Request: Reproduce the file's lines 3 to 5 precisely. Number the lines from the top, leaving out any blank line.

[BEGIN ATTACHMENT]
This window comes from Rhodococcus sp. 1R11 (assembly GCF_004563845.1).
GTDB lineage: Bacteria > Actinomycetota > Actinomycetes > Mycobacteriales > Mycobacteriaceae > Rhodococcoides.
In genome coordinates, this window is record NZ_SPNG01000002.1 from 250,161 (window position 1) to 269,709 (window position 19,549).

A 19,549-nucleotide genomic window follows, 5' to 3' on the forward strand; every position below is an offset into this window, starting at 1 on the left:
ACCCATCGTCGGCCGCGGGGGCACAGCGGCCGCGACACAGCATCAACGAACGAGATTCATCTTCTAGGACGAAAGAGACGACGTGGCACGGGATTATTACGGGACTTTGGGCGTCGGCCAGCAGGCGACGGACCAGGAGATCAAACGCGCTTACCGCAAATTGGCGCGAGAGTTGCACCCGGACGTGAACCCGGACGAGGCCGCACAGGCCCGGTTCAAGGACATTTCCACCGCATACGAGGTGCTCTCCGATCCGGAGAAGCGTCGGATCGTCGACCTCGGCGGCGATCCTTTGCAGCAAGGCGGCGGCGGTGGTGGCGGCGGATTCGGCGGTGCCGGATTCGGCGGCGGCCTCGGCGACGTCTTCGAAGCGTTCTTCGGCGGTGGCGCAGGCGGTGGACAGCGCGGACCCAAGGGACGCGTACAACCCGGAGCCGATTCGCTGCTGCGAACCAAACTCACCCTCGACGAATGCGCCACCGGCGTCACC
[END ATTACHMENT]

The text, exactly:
In genome coordinates, this window is record NZ_SPNG01000002.1 from 250,161 (window position 1) to 269,709 (window position 19,549).

A 19,549-nucleotide genomic window follows, 5' to 3' on the forward strand; every position below is an offset into this window, starting at 1 on the left:
ACCCATCGTCGGCCGCGGGGGCACAGCGGCCGCGACACAGCATCAACGAACGAGATTCATCTTCTAGGACGAAAGAGACGACGTGGCACGGGATTATTACGGGACTTTGGGCGTCGGCCAGCAGGCGACGGACCAGGAGATCAAACGCGCTTACCGCAAATTGGCGCGAGAGTTGCACCCGGACGTGAACCCGGACGAGGCCGCACAGGCCCGGTTCAAGGACATTTCCACCGCATACGAGGTGCTCTCCGATCCGGAGAAGCGTCGGATCGTCGACCTCGGCGGCGATCCTTTGCAGCAAGGCGGCGGCGGTGGTGGCGGCGGATTCGGCGGTGCCGGATTCGGCGGCGGCCTCGGCGACGTCTTCGAAGCGTTCTTCGGCGGTGGCGCAGGCGGTGGACAGCGCGGACCCAAGGGACGCGTACAACCCGGAGCCGATTCGCTGCTGCGAACCAAACTCACCCTCGACGAATGCGCCACCGGCGTCACC